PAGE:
Repeat Data with Model Query and Model Edit

When constructing AIMMS models, we are usually able to handle repetition and structure by adding indexes. For instance, if we have built a model for the conversion process of a single machine, we do not have to duplicate the relevant model code when given an extra machine. Instead, we can use an extra index over a set of machines. However, there are situations where adding an extra index is not an option. This blog post will provide an example of such a situation, illustrating how the issue can be tackled using the AIMMS Model Query and Model Edit functions. Duplicating data with the AIMMS Model Edit and Model Query functions The example discussed in this blog post deals with the specification of data maintained per product. Note the differences in dimension and index domain of the following identifiers containing the data of the products, pr is an index in the set Products:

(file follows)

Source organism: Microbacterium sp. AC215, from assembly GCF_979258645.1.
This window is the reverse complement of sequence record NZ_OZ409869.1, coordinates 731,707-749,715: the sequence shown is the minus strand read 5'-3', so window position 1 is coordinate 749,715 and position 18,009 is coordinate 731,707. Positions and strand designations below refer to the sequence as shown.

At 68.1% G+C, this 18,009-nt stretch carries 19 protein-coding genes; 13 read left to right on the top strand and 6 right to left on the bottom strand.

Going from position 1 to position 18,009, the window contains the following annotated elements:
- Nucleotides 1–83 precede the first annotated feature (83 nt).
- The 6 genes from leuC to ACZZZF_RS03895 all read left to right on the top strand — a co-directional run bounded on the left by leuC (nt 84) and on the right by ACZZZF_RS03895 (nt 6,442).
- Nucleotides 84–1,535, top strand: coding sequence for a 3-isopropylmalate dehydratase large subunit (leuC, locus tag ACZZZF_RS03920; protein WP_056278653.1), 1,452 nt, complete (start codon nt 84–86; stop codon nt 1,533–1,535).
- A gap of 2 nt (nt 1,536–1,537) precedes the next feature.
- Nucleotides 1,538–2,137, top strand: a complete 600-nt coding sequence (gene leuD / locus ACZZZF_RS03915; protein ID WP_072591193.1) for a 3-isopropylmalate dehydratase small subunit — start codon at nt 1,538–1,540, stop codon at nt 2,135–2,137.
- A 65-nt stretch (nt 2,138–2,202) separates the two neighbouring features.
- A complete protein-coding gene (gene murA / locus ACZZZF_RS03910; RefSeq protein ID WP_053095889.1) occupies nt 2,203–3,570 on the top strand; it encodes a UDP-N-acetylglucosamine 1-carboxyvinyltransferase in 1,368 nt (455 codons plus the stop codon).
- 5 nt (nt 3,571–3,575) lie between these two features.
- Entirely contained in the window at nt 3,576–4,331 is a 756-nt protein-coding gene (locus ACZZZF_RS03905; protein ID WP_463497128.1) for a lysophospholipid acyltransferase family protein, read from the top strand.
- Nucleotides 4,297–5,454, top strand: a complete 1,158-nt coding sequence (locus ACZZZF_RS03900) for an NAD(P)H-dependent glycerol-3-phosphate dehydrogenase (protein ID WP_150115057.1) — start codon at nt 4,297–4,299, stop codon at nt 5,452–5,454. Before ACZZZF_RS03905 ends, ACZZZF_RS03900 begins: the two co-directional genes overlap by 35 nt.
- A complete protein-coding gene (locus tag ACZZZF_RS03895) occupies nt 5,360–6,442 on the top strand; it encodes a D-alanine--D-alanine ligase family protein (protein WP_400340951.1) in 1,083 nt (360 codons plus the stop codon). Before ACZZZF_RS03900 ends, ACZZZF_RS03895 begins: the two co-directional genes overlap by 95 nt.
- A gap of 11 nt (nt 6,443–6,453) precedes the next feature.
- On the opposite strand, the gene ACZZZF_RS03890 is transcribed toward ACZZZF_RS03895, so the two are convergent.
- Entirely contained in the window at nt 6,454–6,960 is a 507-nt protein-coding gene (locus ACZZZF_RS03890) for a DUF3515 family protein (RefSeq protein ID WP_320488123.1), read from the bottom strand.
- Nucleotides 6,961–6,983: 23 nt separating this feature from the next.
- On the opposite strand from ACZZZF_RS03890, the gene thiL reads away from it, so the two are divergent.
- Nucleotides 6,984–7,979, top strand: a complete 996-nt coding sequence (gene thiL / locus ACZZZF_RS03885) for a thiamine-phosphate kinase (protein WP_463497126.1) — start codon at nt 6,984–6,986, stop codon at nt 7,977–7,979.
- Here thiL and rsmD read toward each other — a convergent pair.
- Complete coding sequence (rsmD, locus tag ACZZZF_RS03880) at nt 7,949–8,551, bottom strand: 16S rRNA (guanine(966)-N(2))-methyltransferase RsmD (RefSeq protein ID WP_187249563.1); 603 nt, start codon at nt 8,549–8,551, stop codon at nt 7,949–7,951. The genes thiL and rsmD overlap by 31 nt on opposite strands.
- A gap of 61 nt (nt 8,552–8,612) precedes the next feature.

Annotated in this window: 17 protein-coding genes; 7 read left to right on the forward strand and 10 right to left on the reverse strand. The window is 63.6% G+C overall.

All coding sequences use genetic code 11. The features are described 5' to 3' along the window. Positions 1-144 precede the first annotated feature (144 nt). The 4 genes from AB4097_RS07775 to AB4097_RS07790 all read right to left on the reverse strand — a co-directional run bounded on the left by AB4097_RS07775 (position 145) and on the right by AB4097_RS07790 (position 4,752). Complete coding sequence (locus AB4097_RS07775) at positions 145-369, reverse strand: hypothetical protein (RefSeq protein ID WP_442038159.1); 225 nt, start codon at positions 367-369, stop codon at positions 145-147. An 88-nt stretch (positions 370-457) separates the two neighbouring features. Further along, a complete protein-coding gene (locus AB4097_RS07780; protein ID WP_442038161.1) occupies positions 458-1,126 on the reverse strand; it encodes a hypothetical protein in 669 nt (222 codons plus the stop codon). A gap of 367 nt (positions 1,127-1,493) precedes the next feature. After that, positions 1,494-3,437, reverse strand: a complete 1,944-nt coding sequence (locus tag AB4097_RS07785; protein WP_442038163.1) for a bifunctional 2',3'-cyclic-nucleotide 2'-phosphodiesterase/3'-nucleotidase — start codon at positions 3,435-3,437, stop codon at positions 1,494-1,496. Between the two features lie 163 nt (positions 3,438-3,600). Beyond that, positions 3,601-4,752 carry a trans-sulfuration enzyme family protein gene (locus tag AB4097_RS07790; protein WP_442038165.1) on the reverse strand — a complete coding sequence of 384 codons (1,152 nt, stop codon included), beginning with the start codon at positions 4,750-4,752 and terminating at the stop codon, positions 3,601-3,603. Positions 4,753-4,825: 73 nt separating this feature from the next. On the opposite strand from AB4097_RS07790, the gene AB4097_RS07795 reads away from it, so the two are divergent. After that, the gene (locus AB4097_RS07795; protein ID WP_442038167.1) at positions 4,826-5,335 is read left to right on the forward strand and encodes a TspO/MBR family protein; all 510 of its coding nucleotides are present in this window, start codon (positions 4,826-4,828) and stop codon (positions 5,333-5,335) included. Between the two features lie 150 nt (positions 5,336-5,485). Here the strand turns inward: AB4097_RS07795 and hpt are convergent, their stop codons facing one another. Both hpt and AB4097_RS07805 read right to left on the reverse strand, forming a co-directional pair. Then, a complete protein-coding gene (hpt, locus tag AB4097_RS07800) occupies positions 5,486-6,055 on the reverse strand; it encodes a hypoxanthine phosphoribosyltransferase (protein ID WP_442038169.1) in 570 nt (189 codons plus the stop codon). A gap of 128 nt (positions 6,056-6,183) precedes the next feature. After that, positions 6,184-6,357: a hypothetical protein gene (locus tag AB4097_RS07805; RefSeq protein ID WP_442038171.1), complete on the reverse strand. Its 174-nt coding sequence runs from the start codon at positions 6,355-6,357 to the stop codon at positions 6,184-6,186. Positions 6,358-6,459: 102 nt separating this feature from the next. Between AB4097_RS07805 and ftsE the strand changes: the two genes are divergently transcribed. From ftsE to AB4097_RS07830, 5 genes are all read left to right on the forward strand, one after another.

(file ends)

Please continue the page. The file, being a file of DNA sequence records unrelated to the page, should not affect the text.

• P1(pr)
  • P2(mat, pr)
  • P3(f, pr, t)
  • P4(pr)

We have the data for product ‘pr1,’ and we need to specify the data for product ‘pr2.’ The data for product ‘pr2’ should be the same as that of product ‘pr1,’ but with a different value for P4. So we first need to create a copy of the input data we have on ‘pr1’ (existingPr) for ‘pr2’ (newPr) as follows in AIMMS:

P1(newPr) := P1(existingPr);
P2(mat,newPr) := P2(mat,existingPr);
P3(f,newPr,t) := P3(f,existingPr,t);
P4(newPr) := P4(existingPr) ;

And then specify the differences:

P4(newPr) := 333 ;

When we start maintaining additional information per product, say P5(pr,reg), this added identifier requires us to visit the CopyProductDataProcedure code again. Hence, we need to add a similar line:

P5(newPr,reg) := P5(existingPr,reg);